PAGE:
Reichsadler

I saw Lew’s postings of Austrian 9x19mm Reichsadler-containing headstamps. Is there any other ammo/boxes with Reichsadler on them? This is the only one I have.

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Vlad - I wont say that there are none other with a legitimate stamp, but they are few. The stamp on your box is absolutely correct. We had cases of that ammo at the store, and all boxes were identical to yours!

On auto pistol-caliber boxes, I only have one, and that is a 9 x 25 mm Mauser box, made for the Austrian Steyr MP34ö and holding 16 rounds in two Steyr Mod. 1912 Pistol stripper clips marked “H” in an oval, which also work with a built in clip-loading slot on the magazine housing of the MP34ö. The box label reads:

16 Stück
9 mm scharfe Mauser Pistolen Patronen

(Eagle with Swastika)
P635 II. 1939

The first two lines are superimposed over a big “M P” in red print.

P635 was the Hirtenberger factory (also later using code “am”) at the time it was renamed to Gustloff-Werke, Otto Eberhardt-Patronenfabrik, at Hirtenberg Niederdonau.

The headstamp on these cartridge is exactly the same as that you picture on 8 x 56R, except the Roman Numeral at 12 o’clock (representing the month) is IX. So cases, and likely the loading as well, on the 9 x 25mm rounds was September 1938.

The later 9 x 25 mm Mauser boxes from Gustloff-Werke, which have ammunition headstamp “P635” in the German fashion, also have German-style box labels, with loading lot number, powder description and case, bullet and primer manufacturing data. They also hold 16 rounds in clips.

John Moss

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Vlad,
The Reichsadler (Nazi Eagle) when associated with a Waffenampt (WaA) identification number like that on your box is not unusual on German ammunition and is generally identifies the inspection organization. Below is the WaA on a chamber gauge.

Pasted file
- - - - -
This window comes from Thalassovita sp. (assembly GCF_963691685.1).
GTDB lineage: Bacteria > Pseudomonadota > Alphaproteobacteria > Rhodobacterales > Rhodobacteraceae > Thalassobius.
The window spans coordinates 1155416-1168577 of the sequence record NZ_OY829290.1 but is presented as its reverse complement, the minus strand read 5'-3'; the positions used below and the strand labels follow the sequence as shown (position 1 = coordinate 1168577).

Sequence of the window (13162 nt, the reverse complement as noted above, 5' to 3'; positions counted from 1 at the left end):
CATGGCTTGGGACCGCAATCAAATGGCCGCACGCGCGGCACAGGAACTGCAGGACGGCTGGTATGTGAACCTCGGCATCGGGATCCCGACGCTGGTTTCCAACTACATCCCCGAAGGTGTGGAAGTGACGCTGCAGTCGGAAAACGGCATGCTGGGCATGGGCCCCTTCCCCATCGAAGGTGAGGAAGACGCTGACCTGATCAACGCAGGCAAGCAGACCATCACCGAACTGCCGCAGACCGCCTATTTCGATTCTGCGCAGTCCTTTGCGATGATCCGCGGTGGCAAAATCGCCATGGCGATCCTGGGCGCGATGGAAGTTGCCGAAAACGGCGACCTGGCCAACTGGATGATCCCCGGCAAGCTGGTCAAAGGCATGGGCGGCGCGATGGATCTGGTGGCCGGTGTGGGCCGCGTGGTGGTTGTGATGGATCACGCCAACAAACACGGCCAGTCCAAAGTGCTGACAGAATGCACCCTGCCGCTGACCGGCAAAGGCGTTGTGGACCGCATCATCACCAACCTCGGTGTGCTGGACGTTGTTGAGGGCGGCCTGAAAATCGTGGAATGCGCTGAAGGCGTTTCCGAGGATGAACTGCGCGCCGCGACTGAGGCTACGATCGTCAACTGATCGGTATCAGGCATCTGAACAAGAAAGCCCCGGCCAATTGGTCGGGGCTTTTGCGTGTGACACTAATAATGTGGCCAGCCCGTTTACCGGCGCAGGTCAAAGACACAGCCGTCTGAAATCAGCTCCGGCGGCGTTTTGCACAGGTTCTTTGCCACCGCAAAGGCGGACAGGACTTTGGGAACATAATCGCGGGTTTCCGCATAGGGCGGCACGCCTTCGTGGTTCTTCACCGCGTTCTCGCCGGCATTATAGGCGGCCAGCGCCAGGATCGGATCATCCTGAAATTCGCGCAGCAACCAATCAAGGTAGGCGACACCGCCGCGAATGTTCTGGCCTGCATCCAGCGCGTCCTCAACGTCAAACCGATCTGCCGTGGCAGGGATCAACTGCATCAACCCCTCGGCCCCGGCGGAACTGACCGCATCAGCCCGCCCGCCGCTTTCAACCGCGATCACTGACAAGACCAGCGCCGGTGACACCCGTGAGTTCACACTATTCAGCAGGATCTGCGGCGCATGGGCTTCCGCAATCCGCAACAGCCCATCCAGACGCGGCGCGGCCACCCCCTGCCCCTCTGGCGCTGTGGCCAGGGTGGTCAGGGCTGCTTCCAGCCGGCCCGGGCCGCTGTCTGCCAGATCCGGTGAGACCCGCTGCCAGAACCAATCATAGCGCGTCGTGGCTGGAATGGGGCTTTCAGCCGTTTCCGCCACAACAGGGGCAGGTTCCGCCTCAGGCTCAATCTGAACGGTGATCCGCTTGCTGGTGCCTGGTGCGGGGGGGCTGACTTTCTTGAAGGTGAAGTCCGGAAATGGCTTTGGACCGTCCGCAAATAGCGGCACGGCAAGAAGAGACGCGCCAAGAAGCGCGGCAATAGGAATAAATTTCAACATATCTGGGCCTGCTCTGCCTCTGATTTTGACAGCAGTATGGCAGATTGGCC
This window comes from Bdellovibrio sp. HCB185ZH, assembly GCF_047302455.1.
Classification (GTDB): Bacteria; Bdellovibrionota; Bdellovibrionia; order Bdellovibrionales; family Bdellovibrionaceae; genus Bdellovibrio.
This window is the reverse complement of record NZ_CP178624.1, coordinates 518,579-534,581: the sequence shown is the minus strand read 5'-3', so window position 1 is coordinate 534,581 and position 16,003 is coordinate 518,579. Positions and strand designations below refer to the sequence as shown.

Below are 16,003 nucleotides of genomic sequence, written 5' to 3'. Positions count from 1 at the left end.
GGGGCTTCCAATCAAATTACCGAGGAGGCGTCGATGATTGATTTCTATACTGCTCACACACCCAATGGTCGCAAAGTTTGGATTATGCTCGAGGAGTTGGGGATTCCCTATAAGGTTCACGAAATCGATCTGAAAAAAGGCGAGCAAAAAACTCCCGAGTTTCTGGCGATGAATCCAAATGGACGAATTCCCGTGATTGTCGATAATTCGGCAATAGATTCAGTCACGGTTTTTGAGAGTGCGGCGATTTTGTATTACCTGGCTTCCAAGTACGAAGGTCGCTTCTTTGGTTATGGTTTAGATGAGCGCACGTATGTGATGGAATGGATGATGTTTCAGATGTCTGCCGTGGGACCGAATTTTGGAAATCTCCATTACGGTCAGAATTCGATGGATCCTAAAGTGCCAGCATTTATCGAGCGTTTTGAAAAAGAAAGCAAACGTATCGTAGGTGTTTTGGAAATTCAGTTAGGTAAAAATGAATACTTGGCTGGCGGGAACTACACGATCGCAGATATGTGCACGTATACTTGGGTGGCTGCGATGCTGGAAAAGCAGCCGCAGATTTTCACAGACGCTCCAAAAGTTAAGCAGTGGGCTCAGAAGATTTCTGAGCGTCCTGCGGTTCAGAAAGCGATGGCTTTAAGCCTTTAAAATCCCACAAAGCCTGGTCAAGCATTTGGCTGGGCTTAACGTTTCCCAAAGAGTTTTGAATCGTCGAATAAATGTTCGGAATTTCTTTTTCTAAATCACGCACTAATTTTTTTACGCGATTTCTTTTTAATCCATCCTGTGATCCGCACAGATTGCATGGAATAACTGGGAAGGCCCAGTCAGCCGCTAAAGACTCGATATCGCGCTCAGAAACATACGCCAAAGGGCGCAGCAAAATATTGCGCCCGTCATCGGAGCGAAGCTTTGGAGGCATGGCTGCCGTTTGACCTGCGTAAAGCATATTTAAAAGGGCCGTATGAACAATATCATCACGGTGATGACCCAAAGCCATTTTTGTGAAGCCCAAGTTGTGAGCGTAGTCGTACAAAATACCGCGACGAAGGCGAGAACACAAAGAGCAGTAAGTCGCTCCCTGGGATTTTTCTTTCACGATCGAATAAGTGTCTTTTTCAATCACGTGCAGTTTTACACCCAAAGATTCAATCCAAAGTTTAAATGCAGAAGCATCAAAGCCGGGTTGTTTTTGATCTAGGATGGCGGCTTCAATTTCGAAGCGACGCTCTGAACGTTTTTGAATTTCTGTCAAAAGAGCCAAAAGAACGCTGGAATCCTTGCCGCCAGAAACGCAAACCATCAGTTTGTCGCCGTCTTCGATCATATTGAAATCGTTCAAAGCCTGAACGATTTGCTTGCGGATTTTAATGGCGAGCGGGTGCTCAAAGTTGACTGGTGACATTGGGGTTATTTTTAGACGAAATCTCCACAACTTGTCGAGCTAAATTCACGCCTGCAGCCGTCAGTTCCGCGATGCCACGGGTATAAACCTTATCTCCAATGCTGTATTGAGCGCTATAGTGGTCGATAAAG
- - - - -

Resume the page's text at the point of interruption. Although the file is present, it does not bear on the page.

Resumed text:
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In this case the gauge was manufactured by a company using a GR symbol (but not George Roth) shown below.
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and the WaA identifies the Government inspection activity. I am sure some of our other members can explain this more accurately.

These WaA stamps with the Reichsadler are often found on the wooden cases of German ammunition, and sometimes on the individual boxes, at least for P08 ammunition, particularly from early in the war.
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I have never seen the Reichsadler by itself as a legit marking on ammunition when it is not accompanied by a WaA identification. In the US, the fake Reichsadler markings, like the one on the 9mmB box you mentioned, have for decades been used to increase the value of items. It even showed up on a Lahti pistol that was claimed to be used by the German military. Eventually the pistol was shown to have been in Swedish military possession until sold by the government into the collector market well after WWII. In fact, the Reichsadler marking has become a joke in the US and one well known gun dealer took great pleasure in having a CZ75 on his table with a prominent Reichsadler stamp.

Here in the US, a Reichsadler by itself is an instant caution warning, at least to me. Below is an example of a box with a Reichsadler marking without a WaA. I can’t guarantee it is a fake. The box is legit but I think the marking is questionable. Perhaps a Forum member can shed some light on this questionable (to me) marking.
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Cheers,
Lew

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Lew, I am not an expert in WW2 Memorabilia, but it says LUFTWAFFE on the seal…but the eagle ist NOT the Luftwaffenadler, which looks different…and secondly, what should be -müchen
??
Someone forgot the n from München :-))

Peter
means the whole seal is faked !!!

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Vlad,

Interesting you should show the 8x56mmR Mannlicher box. About 6 or 7 years ago at a Missouri Valley Arms Collectors show a dealer had a number of these boxes prominently displayed on his table with a sign stating something to the effect “Rare Nazi Ammo”. The one thing that immediately caught my eye was a large fake Reichsadler stamped in red on the side of each box.

Brian